| || |
Eddleston For a small village, Eddleston has quite an interesting history. One Celtic definition of Eddleston is "the site of Mary's lad".
The particular arrangement of flowing water around Eddleston is considered to have spiritual and healing properties. There used to be a Druid altar within the gardens of the old manse, demolished in the 1970s.
From Celtic perspectives, Eddleston has good energy and is a healing place. The old graveyard around Eddleston Church has headstones dating back to the 18th Century, identifying the local farm owners and other tradesmen such as candle makers and shoemakers. Although the Church was extensively rebuilt around 200 years ago, there has been a church in Eddleston since the 12th Century.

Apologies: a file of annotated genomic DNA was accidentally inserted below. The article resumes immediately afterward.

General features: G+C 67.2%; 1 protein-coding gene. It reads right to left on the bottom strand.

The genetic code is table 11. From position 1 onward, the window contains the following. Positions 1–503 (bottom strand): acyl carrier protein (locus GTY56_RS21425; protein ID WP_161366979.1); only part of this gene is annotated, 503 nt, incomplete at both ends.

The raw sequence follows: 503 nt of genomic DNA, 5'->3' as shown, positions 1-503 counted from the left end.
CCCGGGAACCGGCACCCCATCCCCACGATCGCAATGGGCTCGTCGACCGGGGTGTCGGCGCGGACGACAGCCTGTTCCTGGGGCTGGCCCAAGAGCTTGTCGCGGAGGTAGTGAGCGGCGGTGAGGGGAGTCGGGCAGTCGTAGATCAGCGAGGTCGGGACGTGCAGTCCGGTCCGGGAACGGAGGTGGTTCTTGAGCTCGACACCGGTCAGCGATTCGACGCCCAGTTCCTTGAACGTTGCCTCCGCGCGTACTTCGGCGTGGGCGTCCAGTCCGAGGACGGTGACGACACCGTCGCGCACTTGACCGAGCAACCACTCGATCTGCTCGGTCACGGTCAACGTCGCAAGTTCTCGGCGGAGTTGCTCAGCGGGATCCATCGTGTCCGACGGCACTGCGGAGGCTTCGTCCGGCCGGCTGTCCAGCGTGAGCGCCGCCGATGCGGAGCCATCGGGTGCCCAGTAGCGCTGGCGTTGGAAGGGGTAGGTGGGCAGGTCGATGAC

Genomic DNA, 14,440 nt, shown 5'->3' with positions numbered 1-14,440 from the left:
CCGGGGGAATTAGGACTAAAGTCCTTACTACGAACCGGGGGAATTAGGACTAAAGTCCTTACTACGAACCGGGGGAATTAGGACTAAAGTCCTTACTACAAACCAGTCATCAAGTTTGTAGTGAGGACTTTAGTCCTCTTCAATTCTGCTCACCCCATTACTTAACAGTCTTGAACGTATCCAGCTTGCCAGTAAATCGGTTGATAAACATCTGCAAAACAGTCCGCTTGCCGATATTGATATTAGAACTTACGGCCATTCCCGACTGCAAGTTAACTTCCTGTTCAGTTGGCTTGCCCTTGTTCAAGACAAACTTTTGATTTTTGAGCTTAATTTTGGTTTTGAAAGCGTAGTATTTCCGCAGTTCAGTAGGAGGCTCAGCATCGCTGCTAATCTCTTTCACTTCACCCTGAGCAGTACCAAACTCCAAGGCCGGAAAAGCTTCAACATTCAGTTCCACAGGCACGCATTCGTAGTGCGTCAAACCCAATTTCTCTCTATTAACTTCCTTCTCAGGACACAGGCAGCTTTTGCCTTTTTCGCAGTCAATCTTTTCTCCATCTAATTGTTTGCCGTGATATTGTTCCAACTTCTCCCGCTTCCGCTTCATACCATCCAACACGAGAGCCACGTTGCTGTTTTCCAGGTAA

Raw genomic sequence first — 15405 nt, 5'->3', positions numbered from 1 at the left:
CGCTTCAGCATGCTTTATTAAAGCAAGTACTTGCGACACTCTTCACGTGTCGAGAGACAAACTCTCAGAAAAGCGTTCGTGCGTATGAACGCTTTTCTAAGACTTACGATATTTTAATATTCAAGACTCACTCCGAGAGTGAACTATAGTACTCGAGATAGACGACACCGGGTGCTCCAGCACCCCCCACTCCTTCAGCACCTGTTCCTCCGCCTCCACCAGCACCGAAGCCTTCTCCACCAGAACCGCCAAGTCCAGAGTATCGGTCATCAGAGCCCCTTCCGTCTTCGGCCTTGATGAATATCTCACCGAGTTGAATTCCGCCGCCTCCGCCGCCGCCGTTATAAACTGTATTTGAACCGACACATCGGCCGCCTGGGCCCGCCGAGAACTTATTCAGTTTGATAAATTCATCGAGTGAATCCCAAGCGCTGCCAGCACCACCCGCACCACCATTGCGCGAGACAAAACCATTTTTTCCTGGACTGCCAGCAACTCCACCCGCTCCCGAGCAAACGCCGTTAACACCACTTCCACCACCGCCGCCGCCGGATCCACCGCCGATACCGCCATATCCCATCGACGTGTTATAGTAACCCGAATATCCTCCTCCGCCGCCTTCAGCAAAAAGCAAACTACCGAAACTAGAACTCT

The current Eddleston Church has none of the original fabric, but within it there are relics from the 17th, 18th and 19th centuries including an 18th century sundial and 17th and 18th century armorial panels and funerary monuments. More information about Eddleston is available from the Peeblesshire Archaeological Society.
The bell, which hangs in the belfry, was cast in 1507. It was thought to have been donated by the Murrays of Blackbarony to celebrate their arrival in Eddleston.